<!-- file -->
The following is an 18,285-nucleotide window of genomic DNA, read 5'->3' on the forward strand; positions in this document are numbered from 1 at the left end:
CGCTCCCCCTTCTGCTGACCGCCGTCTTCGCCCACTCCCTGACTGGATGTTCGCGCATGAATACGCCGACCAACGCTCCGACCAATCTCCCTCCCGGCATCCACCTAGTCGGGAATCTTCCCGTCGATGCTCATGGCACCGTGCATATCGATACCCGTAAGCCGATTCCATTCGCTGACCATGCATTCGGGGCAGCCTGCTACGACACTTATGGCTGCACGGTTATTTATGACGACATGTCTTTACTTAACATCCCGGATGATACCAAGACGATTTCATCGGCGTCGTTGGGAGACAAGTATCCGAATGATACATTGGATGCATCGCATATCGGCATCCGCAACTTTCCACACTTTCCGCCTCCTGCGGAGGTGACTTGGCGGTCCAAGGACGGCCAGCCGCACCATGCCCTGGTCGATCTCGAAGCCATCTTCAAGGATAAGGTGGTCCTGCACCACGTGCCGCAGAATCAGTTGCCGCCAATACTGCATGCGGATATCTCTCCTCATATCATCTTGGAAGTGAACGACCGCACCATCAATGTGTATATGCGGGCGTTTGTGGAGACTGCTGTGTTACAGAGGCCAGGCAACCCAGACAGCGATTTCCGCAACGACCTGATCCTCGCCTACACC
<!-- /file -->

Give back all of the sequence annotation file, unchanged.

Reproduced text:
The following is an 18,285-nucleotide window of genomic DNA, read 5'->3' on the forward strand; positions in this document are numbered from 1 at the left end:
CGCTCCCCCTTCTGCTGACCGCCGTCTTCGCCCACTCCCTGACTGGATGTTCGCGCATGAATACGCCGACCAACGCTCCGACCAATCTCCCTCCCGGCATCCACCTAGTCGGGAATCTTCCCGTCGATGCTCATGGCACCGTGCATATCGATACCCGTAAGCCGATTCCATTCGCTGACCATGCATTCGGGGCAGCCTGCTACGACACTTATGGCTGCACGGTTATTTATGACGACATGTCTTTACTTAACATCCCGGATGATACCAAGACGATTTCATCGGCGTCGTTGGGAGACAAGTATCCGAATGATACATTGGATGCATCGCATATCGGCATCCGCAACTTTCCACACTTTCCGCCTCCTGCGGAGGTGACTTGGCGGTCCAAGGACGGCCAGCCGCACCATGCCCTGGTCGATCTCGAAGCCATCTTCAAGGATAAGGTGGTCCTGCACCACGTGCCGCAGAATCAGTTGCCGCCAATACTGCATGCGGATATCTCTCCTCATATCATCTTGGAAGTGAACGACCGCACCATCAATGTGTATATGCGGGCGTTTGTGGAGACTGCTGTGTTACAGAGGCCAGGCAACCCAGACAGCGATTTCCGCAACGACCTGATCCTCGCCTACACC